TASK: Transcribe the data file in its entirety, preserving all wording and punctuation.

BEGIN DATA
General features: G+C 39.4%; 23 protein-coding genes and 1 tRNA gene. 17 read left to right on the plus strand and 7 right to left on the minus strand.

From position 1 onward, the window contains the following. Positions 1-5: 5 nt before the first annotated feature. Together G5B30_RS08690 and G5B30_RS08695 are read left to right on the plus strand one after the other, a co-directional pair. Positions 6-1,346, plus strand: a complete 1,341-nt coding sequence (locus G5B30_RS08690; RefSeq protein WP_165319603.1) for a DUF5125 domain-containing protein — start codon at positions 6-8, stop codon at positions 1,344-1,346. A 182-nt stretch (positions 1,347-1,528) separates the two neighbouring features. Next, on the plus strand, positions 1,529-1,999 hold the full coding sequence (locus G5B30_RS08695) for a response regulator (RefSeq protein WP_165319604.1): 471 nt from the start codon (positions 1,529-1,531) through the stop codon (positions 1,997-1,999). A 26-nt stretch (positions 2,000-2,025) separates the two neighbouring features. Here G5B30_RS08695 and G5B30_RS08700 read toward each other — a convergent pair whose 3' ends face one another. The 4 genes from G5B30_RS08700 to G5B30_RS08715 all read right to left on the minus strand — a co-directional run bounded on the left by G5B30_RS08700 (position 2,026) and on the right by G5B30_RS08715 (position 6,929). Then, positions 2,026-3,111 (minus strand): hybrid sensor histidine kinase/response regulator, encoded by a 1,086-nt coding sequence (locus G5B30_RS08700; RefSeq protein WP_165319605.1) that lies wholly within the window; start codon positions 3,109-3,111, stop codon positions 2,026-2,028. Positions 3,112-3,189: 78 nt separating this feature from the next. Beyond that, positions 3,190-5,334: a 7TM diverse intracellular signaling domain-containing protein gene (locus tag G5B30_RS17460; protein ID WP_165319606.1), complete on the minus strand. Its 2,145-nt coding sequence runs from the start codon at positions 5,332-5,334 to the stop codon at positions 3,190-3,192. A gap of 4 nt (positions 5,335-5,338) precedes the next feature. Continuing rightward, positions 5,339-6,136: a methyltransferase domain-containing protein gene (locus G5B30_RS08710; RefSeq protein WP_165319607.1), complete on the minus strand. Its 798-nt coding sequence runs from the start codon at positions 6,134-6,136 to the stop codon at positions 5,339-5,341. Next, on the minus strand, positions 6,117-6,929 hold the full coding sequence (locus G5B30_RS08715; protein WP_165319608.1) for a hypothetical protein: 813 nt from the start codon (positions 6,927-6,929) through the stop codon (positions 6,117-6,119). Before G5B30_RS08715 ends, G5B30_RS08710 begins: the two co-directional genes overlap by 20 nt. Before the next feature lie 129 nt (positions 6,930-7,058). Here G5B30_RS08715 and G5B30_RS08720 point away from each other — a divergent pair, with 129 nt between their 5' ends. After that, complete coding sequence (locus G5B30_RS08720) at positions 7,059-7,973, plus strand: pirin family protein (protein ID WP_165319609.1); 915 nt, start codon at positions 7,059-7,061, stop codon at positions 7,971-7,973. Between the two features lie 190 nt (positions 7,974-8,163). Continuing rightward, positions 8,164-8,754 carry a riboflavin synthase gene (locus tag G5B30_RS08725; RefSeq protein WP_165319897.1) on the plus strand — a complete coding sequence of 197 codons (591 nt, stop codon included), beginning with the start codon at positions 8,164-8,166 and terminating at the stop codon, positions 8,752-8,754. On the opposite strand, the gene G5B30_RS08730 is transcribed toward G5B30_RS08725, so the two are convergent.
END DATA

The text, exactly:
General features: G+C 39.4%; 23 protein-coding genes and 1 tRNA gene. 17 read left to right on the plus strand and 7 right to left on the minus strand.

From position 1 onward, the window contains the following. Positions 1-5: 5 nt before the first annotated feature. Together G5B30_RS08690 and G5B30_RS08695 are read left to right on the plus strand one after the other, a co-directional pair. Positions 6-1,346, plus strand: a complete 1,341-nt coding sequence (locus G5B30_RS08690; RefSeq protein WP_165319603.1) for a DUF5125 domain-containing protein — start codon at positions 6-8, stop codon at positions 1,344-1,346. A 182-nt stretch (positions 1,347-1,528) separates the two neighbouring features. Next, on the plus strand, positions 1,529-1,999 hold the full coding sequence (locus G5B30_RS08695) for a response regulator (RefSeq protein WP_165319604.1): 471 nt from the start codon (positions 1,529-1,531) through the stop codon (positions 1,997-1,999). A 26-nt stretch (positions 2,000-2,025) separates the two neighbouring features. Here G5B30_RS08695 and G5B30_RS08700 read toward each other — a convergent pair whose 3' ends face one another. The 4 genes from G5B30_RS08700 to G5B30_RS08715 all read right to left on the minus strand — a co-directional run bounded on the left by G5B30_RS08700 (position 2,026) and on the right by G5B30_RS08715 (position 6,929). Then, positions 2,026-3,111 (minus strand): hybrid sensor histidine kinase/response regulator, encoded by a 1,086-nt coding sequence (locus G5B30_RS08700; RefSeq protein WP_165319605.1) that lies wholly within the window; start codon positions 3,109-3,111, stop codon positions 2,026-2,028. Positions 3,112-3,189: 78 nt separating this feature from the next. Beyond that, positions 3,190-5,334: a 7TM diverse intracellular signaling domain-containing protein gene (locus tag G5B30_RS17460; protein ID WP_165319606.1), complete on the minus strand. Its 2,145-nt coding sequence runs from the start codon at positions 5,332-5,334 to the stop codon at positions 3,190-3,192. A gap of 4 nt (positions 5,335-5,338) precedes the next feature. Continuing rightward, positions 5,339-6,136: a methyltransferase domain-containing protein gene (locus G5B30_RS08710; RefSeq protein WP_165319607.1), complete on the minus strand. Its 798-nt coding sequence runs from the start codon at positions 6,134-6,136 to the stop codon at positions 5,339-5,341. Next, on the minus strand, positions 6,117-6,929 hold the full coding sequence (locus G5B30_RS08715; protein WP_165319608.1) for a hypothetical protein: 813 nt from the start codon (positions 6,927-6,929) through the stop codon (positions 6,117-6,119). Before G5B30_RS08715 ends, G5B30_RS08710 begins: the two co-directional genes overlap by 20 nt. Before the next feature lie 129 nt (positions 6,930-7,058). Here G5B30_RS08715 and G5B30_RS08720 point away from each other — a divergent pair, with 129 nt between their 5' ends. After that, complete coding sequence (locus G5B30_RS08720) at positions 7,059-7,973, plus strand: pirin family protein (protein ID WP_165319609.1); 915 nt, start codon at positions 7,059-7,061, stop codon at positions 7,971-7,973. Between the two features lie 190 nt (positions 7,974-8,163). Continuing rightward, positions 8,164-8,754 carry a riboflavin synthase gene (locus tag G5B30_RS08725; RefSeq protein WP_165319897.1) on the plus strand — a complete coding sequence of 197 codons (591 nt, stop codon included), beginning with the start codon at positions 8,164-8,166 and terminating at the stop codon, positions 8,752-8,754. On the opposite strand, the gene G5B30_RS08730 is transcribed toward G5B30_RS08725, so the two are convergent.